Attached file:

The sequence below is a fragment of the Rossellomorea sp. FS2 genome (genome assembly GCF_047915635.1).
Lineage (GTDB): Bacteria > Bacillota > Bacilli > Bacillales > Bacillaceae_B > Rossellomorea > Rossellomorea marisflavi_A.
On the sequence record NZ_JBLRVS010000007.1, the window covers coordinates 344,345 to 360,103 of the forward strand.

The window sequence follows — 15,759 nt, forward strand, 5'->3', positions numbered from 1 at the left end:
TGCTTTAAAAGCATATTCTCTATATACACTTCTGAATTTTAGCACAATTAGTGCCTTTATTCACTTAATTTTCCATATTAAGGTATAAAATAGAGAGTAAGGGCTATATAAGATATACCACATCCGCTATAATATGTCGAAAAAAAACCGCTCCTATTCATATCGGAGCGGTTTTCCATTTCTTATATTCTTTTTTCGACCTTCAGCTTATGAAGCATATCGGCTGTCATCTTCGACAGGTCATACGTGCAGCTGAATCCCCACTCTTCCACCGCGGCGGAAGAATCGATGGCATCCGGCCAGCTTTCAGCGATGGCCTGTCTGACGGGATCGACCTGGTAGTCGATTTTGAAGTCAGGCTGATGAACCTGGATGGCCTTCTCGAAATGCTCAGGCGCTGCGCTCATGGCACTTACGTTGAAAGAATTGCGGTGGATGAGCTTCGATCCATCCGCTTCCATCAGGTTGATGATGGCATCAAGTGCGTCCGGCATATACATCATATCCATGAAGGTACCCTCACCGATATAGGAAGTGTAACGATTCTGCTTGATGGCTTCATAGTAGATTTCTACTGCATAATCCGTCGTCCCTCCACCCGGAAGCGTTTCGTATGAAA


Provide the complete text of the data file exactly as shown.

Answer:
The sequence below is a fragment of the Rossellomorea sp. FS2 genome (genome assembly GCF_047915635.1).
Lineage (GTDB): Bacteria > Bacillota > Bacilli > Bacillales > Bacillaceae_B > Rossellomorea > Rossellomorea marisflavi_A.
On the sequence record NZ_JBLRVS010000007.1, the window covers coordinates 344,345 to 360,103 of the forward strand.

The window sequence follows — 15,759 nt, forward strand, 5'->3', positions numbered from 1 at the left end:
TGCTTTAAAAGCATATTCTCTATATACACTTCTGAATTTTAGCACAATTAGTGCCTTTATTCACTTAATTTTCCATATTAAGGTATAAAATAGAGAGTAAGGGCTATATAAGATATACCACATCCGCTATAATATGTCGAAAAAAAACCGCTCCTATTCATATCGGAGCGGTTTTCCATTTCTTATATTCTTTTTTCGACCTTCAGCTTATGAAGCATATCGGCTGTCATCTTCGACAGGTCATACGTGCAGCTGAATCCCCACTCTTCCACCGCGGCGGAAGAATCGATGGCATCCGGCCAGCTTTCAGCGATGGCCTGTCTGACGGGATCGACCTGGTAGTCGATTTTGAAGTCAGGCTGATGAACCTGGATGGCCTTCTCGAAATGCTCAGGCGCTGCGCTCATGGCACTTACGTTGAAAGAATTGCGGTGGATGAGCTTCGATCCATCCGCTTCCATCAGGTTGATGATGGCATCAAGTGCGTCCGGCATATACATCATATCCATGAAGGTACCCTCACCGATATAGGAAGTGTAACGATTCTGCTTGATGGCTTCATAGTAGATTTCTACTGCATAATCCGTCGTCCCTCCACCCGGAAGCGTTTCGTATGAAA